The hidden benefits of marine biofluorescence | A moment of science

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A day-edge coral reef with rainbow hues and flashy patterns. Take a nighttime swim in the same reef, however, and all those colors look washed out in the moonlight. The world has turned gray – to your human eyes, at least. But look through the eyes of a moray, and suddenly the reef lights up.

When blue light enters ocean waters, it reflects off surfaces such as coral or the body of a fish. Humans cannot see this reflected light, but many marine organisms, such as certain species of eels, turtles, fish and sharks can, thanks to a special device in their eyes. What do these devices allow them to notice? Like revelers at a blacklight rave, they see the darkness lit up by the neon glow of the other animals present.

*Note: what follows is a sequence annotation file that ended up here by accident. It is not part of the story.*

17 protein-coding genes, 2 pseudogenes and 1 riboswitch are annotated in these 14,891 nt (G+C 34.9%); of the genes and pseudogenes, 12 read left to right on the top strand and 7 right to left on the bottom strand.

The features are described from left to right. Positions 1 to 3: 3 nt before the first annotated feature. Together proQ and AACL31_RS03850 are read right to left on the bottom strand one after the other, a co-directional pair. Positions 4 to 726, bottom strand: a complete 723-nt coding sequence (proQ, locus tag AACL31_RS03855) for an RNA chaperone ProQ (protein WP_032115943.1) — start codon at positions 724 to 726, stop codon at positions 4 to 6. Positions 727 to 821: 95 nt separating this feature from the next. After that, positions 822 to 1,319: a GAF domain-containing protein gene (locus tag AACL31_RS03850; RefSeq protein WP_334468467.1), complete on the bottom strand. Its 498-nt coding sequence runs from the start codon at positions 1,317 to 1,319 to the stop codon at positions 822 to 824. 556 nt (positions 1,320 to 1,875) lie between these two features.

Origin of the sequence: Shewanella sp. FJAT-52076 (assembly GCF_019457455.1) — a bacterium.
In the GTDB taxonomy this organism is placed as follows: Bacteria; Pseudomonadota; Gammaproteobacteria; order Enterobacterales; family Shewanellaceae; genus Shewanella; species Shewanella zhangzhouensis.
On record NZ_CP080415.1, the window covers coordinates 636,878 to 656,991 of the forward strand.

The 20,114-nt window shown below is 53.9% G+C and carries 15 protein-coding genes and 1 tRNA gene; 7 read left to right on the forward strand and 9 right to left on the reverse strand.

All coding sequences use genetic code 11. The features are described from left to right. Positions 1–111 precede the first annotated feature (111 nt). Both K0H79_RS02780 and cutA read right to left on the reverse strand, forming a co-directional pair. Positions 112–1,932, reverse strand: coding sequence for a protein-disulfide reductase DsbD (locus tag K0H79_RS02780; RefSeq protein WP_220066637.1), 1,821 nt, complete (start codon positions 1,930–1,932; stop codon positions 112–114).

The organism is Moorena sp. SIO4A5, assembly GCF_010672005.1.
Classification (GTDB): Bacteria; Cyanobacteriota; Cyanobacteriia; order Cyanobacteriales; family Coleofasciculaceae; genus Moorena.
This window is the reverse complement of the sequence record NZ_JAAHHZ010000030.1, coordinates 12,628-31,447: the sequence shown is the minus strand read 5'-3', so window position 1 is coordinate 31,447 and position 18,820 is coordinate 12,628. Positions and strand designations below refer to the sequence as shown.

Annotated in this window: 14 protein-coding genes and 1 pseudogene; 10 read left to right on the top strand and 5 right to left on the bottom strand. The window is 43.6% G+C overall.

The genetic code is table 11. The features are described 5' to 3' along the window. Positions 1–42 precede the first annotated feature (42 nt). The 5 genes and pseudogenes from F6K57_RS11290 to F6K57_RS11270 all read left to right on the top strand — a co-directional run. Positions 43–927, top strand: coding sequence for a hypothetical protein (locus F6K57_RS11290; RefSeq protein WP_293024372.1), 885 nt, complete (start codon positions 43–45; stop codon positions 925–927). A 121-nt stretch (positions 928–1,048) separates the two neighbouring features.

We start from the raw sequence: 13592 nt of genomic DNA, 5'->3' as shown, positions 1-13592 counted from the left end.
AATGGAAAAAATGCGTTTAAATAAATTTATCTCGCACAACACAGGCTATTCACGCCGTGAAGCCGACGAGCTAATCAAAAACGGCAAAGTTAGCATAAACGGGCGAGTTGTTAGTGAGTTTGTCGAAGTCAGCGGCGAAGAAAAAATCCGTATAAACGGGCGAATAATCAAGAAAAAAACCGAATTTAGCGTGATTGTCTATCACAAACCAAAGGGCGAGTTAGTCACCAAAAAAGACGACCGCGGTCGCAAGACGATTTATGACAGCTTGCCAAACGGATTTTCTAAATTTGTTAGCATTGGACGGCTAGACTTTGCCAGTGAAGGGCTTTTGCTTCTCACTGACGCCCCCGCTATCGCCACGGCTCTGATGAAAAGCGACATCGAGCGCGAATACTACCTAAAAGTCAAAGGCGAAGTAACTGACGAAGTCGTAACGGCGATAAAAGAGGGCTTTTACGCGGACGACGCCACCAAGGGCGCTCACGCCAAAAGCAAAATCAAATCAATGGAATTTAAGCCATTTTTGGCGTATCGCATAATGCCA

This glow under blue light is called biofluorescence, and it turns out that many sea creatures have it. Intricate patterns of brilliant green, red or orange adorn the body of everything from small reef fish to large sharks. And many animals, such as the hawksbill turtle or the pygmy seahorse, sport these colors in vivid combinations. With such husky and vibrant colorations, biofluorescence transforms a dull reef into a permanent party.

Of course, the fluorescence ability and the ability to see biofluorescence are useful for more than just partying. Biologists believe that biofluorescence can attract prey, attract mates, warn predators, or provide camouflage. It can even allow creatures of the same species to recognize each other. A new field of study, biofluorescence could offer benefits for everything from marine conservation to biomedical research.

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